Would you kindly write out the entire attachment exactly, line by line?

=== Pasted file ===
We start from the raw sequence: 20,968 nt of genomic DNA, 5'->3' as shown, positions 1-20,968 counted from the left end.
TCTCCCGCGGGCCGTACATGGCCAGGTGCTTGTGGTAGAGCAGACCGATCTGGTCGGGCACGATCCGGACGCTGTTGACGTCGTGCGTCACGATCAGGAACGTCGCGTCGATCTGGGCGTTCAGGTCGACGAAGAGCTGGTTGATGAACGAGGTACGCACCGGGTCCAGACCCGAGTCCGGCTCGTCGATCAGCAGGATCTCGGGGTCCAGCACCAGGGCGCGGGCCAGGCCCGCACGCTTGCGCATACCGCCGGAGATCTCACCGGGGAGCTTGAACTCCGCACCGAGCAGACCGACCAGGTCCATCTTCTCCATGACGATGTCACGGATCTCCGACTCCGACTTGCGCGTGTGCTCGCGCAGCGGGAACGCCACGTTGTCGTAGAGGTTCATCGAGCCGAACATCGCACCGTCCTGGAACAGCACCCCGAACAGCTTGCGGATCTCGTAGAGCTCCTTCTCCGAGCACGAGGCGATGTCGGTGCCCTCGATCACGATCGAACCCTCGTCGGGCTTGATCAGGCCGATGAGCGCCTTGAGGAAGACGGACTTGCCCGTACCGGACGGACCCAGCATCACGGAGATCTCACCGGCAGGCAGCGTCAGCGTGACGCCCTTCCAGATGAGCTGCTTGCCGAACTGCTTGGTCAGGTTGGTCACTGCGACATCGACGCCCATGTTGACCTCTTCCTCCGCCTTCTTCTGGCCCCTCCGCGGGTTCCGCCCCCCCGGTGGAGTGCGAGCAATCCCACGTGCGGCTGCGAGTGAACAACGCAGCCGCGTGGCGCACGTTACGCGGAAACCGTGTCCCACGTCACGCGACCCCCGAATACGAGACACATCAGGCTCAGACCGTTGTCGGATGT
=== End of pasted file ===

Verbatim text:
We start from the raw sequence: 20,968 nt of genomic DNA, 5'->3' as shown, positions 1-20,968 counted from the left end.
TCTCCCGCGGGCCGTACATGGCCAGGTGCTTGTGGTAGAGCAGACCGATCTGGTCGGGCACGATCCGGACGCTGTTGACGTCGTGCGTCACGATCAGGAACGTCGCGTCGATCTGGGCGTTCAGGTCGACGAAGAGCTGGTTGATGAACGAGGTACGCACCGGGTCCAGACCCGAGTCCGGCTCGTCGATCAGCAGGATCTCGGGGTCCAGCACCAGGGCGCGGGCCAGGCCCGCACGCTTGCGCATACCGCCGGAGATCTCACCGGGGAGCTTGAACTCCGCACCGAGCAGACCGACCAGGTCCATCTTCTCCATGACGATGTCACGGATCTCCGACTCCGACTTGCGCGTGTGCTCGCGCAGCGGGAACGCCACGTTGTCGTAGAGGTTCATCGAGCCGAACATCGCACCGTCCTGGAACAGCACCCCGAACAGCTTGCGGATCTCGTAGAGCTCCTTCTCCGAGCACGAGGCGATGTCGGTGCCCTCGATCACGATCGAACCCTCGTCGGGCTTGATCAGGCCGATGAGCGCCTTGAGGAAGACGGACTTGCCCGTACCGGACGGACCCAGCATCACGGAGATCTCACCGGCAGGCAGCGTCAGCGTGACGCCCTTCCAGATGAGCTGCTTGCCGAACTGCTTGGTCAGGTTGGTCACTGCGACATCGACGCCCATGTTGACCTCTTCCTCCGCCTTCTTCTGGCCCCTCCGCGGGTTCCGCCCCCCCGGTGGAGTGCGAGCAATCCCACGTGCGGCTGCGAGTGAACAACGCAGCCGCGTGGCGCACGTTACGCGGAAACCGTGTCCCACGTCACGCGACCCCCGAATACGAGACACATCAGGCTCAGACCGTTGTCGGATGT